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Friday, March 6, 2015

Reflective Writing

Last weekend, I went to the EJ Camp having supposed to deliver a “talk” (I never like doing those) on “expressing yourself”. I was saved by Jamal Raslan, because his talk was awesome enough that they could afford to not listen to mine. Besides, listening to what I had to say would have been so anti-climactic, so I’m glad I didn’t have to deliver the talk I had prepared that night. 

Thing is, I did somewhat prepare for it, so if you’ll indulge me for the length of this blogpost, I’ll write out what I intended to say the other day at the camp. Because reasons.

When I first got the assignment from EJ, I thought about how I express myself most of the time (yes, I actually did some thinking). From the beginning of me starting to express myself either through the blog or through video is that I do this thing where I reflect a lot on the things around me, and I post those reflections online, because I’m an attention-craver.

Thing about it is, I hadn’t always been a reflective kind of person. Even if I did dabble in a bit of reflective thinking every now and again, I never really expressed those reflections anywhere, mainly because I didn’t know how. Doing and writing reflections was a skill that was taught to me when I was in teacher training. Our lecturers would have us write page-long reflections and submit them to their desks the following day or the following week, depending on the lecturer. We all felt like it was just another piece of homework, and we grew to despise the word “reflections”, because not only did it take up our free time, we weren’t at all good at it, meaning that more often than not, we’d get an earful from lecturers telling us that what we’ve written wasn’t good enough.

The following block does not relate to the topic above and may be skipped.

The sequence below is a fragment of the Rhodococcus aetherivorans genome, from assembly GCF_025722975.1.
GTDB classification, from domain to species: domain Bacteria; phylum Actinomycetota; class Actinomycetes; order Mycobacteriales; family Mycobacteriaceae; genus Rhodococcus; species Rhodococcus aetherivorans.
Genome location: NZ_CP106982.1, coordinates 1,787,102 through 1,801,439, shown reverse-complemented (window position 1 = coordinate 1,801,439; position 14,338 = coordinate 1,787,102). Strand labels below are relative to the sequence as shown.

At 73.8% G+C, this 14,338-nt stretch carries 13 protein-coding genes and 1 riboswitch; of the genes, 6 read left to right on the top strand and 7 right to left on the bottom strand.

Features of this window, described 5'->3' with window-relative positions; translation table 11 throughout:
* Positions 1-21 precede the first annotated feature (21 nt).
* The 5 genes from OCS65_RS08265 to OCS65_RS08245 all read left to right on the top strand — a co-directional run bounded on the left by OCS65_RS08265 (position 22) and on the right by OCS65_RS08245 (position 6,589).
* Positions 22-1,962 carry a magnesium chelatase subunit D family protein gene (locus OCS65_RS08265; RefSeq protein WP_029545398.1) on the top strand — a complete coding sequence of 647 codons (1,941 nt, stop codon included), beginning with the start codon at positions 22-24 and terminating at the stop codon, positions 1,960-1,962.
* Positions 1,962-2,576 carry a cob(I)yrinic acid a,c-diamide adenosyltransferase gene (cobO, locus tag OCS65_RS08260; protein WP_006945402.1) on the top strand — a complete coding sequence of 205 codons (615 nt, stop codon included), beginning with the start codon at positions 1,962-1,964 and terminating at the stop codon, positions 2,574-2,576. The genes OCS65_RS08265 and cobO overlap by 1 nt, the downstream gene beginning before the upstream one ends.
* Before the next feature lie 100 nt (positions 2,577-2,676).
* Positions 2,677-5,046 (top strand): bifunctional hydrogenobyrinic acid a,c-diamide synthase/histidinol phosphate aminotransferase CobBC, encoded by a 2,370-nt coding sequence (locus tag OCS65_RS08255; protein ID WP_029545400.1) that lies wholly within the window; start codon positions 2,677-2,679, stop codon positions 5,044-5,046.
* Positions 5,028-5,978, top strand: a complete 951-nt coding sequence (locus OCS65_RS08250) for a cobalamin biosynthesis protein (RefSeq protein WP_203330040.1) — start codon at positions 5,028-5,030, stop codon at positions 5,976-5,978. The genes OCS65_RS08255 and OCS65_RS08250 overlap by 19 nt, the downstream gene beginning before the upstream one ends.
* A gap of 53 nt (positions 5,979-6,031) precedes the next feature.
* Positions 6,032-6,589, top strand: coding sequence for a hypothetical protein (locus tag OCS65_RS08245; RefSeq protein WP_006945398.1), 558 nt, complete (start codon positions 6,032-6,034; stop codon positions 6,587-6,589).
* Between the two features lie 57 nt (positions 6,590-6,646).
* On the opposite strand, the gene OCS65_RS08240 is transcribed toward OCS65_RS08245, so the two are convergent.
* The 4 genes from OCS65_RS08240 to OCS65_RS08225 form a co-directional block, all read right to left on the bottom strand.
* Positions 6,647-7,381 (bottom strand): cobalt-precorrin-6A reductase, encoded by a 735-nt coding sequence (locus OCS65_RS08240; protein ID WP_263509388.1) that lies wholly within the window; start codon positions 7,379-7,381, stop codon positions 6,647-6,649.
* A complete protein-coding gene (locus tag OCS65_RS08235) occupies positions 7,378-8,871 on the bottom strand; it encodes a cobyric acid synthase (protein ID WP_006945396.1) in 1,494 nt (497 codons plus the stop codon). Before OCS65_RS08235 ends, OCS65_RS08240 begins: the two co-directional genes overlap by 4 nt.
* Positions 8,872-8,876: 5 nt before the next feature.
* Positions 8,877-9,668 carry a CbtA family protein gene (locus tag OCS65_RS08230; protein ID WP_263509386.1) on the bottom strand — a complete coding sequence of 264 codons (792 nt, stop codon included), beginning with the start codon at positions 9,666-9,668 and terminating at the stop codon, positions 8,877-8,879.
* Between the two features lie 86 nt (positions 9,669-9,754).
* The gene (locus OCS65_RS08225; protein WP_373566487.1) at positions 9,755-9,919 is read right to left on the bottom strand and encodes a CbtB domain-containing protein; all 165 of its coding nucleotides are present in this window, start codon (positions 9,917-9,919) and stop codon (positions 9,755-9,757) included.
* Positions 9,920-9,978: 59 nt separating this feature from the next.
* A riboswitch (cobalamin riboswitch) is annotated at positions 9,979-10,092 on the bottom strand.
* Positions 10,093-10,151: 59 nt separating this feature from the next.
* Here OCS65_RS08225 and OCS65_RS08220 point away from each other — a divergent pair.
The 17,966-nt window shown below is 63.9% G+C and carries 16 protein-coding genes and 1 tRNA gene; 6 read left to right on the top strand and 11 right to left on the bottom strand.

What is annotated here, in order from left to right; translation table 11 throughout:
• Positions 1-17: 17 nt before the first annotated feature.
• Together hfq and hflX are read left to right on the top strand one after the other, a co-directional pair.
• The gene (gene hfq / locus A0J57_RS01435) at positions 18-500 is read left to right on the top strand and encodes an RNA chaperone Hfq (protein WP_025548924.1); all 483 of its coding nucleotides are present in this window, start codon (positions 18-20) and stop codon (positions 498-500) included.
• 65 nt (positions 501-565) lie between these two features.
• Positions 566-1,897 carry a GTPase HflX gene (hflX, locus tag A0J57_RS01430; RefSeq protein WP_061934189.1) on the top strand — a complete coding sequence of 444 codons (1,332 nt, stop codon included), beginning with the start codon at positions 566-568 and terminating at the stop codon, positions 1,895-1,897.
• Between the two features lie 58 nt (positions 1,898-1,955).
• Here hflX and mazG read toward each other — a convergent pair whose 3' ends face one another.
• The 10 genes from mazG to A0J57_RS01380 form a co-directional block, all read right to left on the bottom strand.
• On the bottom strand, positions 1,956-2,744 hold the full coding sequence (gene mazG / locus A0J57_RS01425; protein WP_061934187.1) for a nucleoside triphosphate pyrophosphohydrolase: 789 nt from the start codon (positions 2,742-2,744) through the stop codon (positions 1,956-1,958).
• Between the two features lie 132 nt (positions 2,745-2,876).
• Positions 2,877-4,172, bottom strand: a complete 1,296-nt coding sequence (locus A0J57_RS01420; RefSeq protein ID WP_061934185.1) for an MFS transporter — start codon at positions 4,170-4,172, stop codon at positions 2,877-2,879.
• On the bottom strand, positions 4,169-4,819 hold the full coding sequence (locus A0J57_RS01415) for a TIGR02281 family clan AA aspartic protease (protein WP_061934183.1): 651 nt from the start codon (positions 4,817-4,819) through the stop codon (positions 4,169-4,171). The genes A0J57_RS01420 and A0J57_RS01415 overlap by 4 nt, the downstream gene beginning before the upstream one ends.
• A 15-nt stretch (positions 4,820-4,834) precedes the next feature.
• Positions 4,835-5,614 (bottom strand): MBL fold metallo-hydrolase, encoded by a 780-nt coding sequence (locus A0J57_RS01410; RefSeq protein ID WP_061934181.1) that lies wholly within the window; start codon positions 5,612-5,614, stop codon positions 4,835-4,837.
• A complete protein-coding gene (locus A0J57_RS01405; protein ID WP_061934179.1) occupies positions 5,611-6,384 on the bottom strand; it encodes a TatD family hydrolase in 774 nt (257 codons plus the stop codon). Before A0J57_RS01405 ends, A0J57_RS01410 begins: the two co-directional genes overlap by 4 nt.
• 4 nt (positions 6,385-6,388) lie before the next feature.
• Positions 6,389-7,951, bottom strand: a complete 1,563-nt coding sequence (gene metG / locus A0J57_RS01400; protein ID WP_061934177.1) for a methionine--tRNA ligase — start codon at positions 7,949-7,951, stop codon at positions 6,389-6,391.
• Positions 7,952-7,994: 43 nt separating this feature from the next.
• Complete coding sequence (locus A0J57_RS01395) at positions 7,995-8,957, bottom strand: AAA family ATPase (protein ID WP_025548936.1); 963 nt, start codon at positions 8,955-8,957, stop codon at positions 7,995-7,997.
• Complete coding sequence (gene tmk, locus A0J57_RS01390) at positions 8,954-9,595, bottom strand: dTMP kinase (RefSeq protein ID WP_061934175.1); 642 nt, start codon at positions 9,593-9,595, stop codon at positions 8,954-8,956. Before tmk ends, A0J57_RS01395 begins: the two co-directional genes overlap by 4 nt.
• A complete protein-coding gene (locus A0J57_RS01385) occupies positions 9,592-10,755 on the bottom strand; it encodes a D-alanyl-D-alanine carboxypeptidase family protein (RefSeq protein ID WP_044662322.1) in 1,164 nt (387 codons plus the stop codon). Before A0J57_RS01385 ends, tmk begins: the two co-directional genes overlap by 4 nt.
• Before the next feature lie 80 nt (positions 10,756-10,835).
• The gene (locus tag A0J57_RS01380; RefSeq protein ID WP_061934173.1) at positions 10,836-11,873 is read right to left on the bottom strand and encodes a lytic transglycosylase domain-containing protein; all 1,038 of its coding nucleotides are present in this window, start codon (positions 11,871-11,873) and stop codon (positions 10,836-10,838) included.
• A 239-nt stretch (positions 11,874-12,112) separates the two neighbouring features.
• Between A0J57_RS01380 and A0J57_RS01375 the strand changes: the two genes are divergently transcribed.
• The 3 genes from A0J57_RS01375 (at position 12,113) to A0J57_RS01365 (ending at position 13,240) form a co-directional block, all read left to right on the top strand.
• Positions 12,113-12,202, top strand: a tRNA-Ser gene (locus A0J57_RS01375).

In the beginning, we all gravitated towards writing reports of what happened and what this person said and what that person said. We’d say “first, this happened. Secondly, that happened. Then another thing happened. Finally, the end.” I can understand now why the lecturers were dismayed by our reflections; because they weren’t reflections at all. They were merely minutes of what had happened and a record of who said what. All of the writings turned out the same, thus making very boring reads for the lecturers, no doubt.

What I didn’t understand and never questioned or even examined back then was the word used to describe the piece of work that we were supposed to be doing. A “reflection” is what you see in the mirror, an image of yourself. The events that take place (such as an activity or a lesson or a poem) act as the mirror and what us writers had to do was to create that image of ourselves as best we could using those events as the mirrors. The more clearly you saw yourself in the mirror (all your curves and all your edges, all your perfect imperfections), the better that reflection is. If only I had grasped this concept when I was still studying, I would have produced much better reading material for my lecturers to go through.

And so the question goes, how does one write a good reflection? Like any skill in the world, you can only get better through practice. You want to be this awesome, insightful writer with a unique and original perspective on things, kan? Becoming that type of writer (and that type of person, for that matter) does not happen overnight. It takes a lot of time, and making mistakes and falling down and getting back up. If you’re anywhere near as untalented as I am, then you’re going to have to take those baby steps towards improving as a reflector.